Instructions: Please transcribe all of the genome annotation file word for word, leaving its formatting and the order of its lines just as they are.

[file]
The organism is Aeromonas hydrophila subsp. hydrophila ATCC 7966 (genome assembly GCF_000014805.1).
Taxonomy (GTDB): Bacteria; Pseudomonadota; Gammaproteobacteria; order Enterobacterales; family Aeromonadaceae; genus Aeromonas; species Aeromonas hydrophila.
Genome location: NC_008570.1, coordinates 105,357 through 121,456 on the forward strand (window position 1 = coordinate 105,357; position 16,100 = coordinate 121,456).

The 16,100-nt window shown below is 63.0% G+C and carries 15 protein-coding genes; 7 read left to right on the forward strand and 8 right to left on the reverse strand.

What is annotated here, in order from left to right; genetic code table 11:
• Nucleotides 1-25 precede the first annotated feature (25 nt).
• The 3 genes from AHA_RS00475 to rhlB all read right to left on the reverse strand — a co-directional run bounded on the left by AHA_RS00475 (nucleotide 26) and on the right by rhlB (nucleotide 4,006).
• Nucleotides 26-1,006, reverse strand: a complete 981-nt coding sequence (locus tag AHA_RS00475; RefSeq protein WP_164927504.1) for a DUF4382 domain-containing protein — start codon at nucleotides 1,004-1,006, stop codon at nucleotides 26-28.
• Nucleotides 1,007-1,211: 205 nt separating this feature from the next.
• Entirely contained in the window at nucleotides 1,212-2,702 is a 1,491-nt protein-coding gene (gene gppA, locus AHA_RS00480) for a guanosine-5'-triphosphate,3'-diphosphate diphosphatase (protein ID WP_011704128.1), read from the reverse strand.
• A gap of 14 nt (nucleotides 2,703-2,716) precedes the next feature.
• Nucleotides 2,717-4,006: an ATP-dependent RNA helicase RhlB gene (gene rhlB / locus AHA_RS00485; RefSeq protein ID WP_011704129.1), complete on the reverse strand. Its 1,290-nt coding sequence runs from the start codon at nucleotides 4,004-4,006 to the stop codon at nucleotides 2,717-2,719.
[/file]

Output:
The organism is Aeromonas hydrophila subsp. hydrophila ATCC 7966 (genome assembly GCF_000014805.1).
Taxonomy (GTDB): Bacteria; Pseudomonadota; Gammaproteobacteria; order Enterobacterales; family Aeromonadaceae; genus Aeromonas; species Aeromonas hydrophila.
Genome location: NC_008570.1, coordinates 105,357 through 121,456 on the forward strand (window position 1 = coordinate 105,357; position 16,100 = coordinate 121,456).

The 16,100-nt window shown below is 63.0% G+C and carries 15 protein-coding genes; 7 read left to right on the forward strand and 8 right to left on the reverse strand.

What is annotated here, in order from left to right; genetic code table 11:
• Nucleotides 1-25 precede the first annotated feature (25 nt).
• The 3 genes from AHA_RS00475 to rhlB all read right to left on the reverse strand — a co-directional run bounded on the left by AHA_RS00475 (nucleotide 26) and on the right by rhlB (nucleotide 4,006).
• Nucleotides 26-1,006, reverse strand: a complete 981-nt coding sequence (locus tag AHA_RS00475; RefSeq protein WP_164927504.1) for a DUF4382 domain-containing protein — start codon at nucleotides 1,004-1,006, stop codon at nucleotides 26-28.
• Nucleotides 1,007-1,211: 205 nt separating this feature from the next.
• Entirely contained in the window at nucleotides 1,212-2,702 is a 1,491-nt protein-coding gene (gene gppA, locus AHA_RS00480) for a guanosine-5'-triphosphate,3'-diphosphate diphosphatase (protein ID WP_011704128.1), read from the reverse strand.
• A gap of 14 nt (nucleotides 2,703-2,716) precedes the next feature.
• Nucleotides 2,717-4,006: an ATP-dependent RNA helicase RhlB gene (gene rhlB / locus AHA_RS00485; RefSeq protein ID WP_011704129.1), complete on the reverse strand. Its 1,290-nt coding sequence runs from the start codon at nucleotides 4,004-4,006 to the stop codon at nucleotides 2,717-2,719.